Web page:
EFA deficiencies can lead to (3)

1. Alopecia

2. Anemia

3. Hepatic lipidosis

EFA functions (3)

1. Important for kidney + reproductive systems

2. Prostaglandin production

3. Cell membrane production


Organic compounds necessary for normal physical function that must be present in the diet as most cannot be synthesized. Do not produce energy.

Fat soluble vitamins

Vitamins A, D, E and K. They're stored in lipid deposits in all tissues.

Fat soluble vitamin absorption

Requires bile salts + fat clusters to be absorbed. Absorption occurs in wall of duodenum + ileum.

The unused metabolites of fat soluble vitamins

Excreted in the bile via the feces

General rule of fat soluble vitamins

Have more potential for toxicity due to a greater storage capacity.

Water soluble vitamins

B complex and Vitamin C. Poorly stored so deficiency states are more common, therefore frequent intake is critical (usually higher amount ths fat soluble)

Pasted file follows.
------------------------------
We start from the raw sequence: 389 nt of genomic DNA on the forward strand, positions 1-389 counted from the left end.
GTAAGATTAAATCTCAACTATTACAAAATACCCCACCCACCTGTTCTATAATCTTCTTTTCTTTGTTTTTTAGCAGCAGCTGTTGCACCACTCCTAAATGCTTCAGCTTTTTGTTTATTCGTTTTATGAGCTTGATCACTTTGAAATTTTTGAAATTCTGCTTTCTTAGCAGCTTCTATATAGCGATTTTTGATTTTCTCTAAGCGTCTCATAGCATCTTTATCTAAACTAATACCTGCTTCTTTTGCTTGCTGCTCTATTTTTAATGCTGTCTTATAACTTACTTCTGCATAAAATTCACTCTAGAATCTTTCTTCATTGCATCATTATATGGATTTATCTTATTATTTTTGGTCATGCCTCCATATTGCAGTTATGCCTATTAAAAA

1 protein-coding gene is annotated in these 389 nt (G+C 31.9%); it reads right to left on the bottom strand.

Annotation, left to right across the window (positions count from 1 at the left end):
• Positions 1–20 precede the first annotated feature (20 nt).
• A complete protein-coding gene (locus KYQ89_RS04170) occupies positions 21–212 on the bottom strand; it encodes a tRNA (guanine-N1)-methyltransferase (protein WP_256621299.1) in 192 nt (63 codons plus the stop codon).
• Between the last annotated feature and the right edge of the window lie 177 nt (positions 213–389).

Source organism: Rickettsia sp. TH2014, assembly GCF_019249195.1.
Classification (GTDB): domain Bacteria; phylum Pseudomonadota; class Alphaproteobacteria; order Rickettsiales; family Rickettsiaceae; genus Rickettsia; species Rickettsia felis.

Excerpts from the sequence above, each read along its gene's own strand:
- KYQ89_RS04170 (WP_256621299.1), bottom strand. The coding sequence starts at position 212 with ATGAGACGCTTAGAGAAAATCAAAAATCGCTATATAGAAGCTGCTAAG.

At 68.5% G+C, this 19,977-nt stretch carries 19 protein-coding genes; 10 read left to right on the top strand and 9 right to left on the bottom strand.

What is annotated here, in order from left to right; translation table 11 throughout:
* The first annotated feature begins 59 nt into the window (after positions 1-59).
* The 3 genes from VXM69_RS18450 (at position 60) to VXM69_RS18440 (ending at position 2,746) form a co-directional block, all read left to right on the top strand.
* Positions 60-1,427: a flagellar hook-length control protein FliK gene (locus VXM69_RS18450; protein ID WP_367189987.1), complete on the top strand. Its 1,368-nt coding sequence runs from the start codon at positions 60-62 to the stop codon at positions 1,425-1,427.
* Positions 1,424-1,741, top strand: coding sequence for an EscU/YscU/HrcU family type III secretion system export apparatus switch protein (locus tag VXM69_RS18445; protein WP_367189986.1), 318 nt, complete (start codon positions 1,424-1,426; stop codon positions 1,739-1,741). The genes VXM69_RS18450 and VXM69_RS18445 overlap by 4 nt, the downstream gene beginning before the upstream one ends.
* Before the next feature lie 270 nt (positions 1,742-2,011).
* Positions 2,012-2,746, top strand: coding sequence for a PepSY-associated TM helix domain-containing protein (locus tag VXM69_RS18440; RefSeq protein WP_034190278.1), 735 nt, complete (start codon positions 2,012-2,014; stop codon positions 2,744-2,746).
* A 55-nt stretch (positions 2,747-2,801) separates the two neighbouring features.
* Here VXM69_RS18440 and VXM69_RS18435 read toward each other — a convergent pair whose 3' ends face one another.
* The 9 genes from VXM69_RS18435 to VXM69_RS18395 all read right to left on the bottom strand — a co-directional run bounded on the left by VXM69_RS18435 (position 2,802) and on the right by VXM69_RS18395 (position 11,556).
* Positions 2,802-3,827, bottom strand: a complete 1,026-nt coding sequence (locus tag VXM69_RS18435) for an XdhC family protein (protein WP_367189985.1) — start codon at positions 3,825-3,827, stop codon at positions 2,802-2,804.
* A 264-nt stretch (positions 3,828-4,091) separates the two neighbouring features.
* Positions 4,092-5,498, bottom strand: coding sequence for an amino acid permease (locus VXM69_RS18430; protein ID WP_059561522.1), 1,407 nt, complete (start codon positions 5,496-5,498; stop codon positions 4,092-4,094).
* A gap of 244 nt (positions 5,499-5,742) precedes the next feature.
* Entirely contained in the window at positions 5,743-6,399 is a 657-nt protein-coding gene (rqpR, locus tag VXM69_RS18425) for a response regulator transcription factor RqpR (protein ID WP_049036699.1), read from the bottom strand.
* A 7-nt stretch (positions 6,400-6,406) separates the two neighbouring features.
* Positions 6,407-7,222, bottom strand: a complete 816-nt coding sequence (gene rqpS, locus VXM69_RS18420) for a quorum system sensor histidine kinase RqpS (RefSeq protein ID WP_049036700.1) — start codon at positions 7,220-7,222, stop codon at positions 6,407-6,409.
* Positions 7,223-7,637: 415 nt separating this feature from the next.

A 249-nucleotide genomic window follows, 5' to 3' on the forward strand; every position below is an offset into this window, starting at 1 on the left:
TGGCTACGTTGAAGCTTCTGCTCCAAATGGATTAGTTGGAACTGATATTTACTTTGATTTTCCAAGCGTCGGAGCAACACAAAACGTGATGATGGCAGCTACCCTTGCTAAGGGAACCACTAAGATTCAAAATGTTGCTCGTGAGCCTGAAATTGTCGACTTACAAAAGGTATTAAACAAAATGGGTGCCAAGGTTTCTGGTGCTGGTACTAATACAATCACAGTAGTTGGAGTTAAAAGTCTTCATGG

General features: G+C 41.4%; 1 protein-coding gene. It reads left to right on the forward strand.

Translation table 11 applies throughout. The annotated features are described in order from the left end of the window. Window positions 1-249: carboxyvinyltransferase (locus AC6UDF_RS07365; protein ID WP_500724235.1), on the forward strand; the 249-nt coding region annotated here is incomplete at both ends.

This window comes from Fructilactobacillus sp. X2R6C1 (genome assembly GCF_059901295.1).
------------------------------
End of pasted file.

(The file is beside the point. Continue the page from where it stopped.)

Water-soluble vitamins absorption + excess

Absorbed passively via the small intestine. Excess is lost in the urinary tract.

Vitamin A forms (3)

1. Retinol

2. Retinal (formation of rhodopsin)

3. Retinoic acid

Vitamin A functions (4)

1. Needed for vision

2. Bone growth

3. Skin health

4. Reproductive function (ex. Spermatogenesis)


Retinal is needed for formation. This pigment is needed to help eye adapt to changes in light intensity. Deficiency = night blindness.

Vitamin A - Skin health

Needed for mucus producing cells of the skin to protect against infection + helps the skin cells to differentiate. Deficiency = no mucus barrier, skin lacks complete development.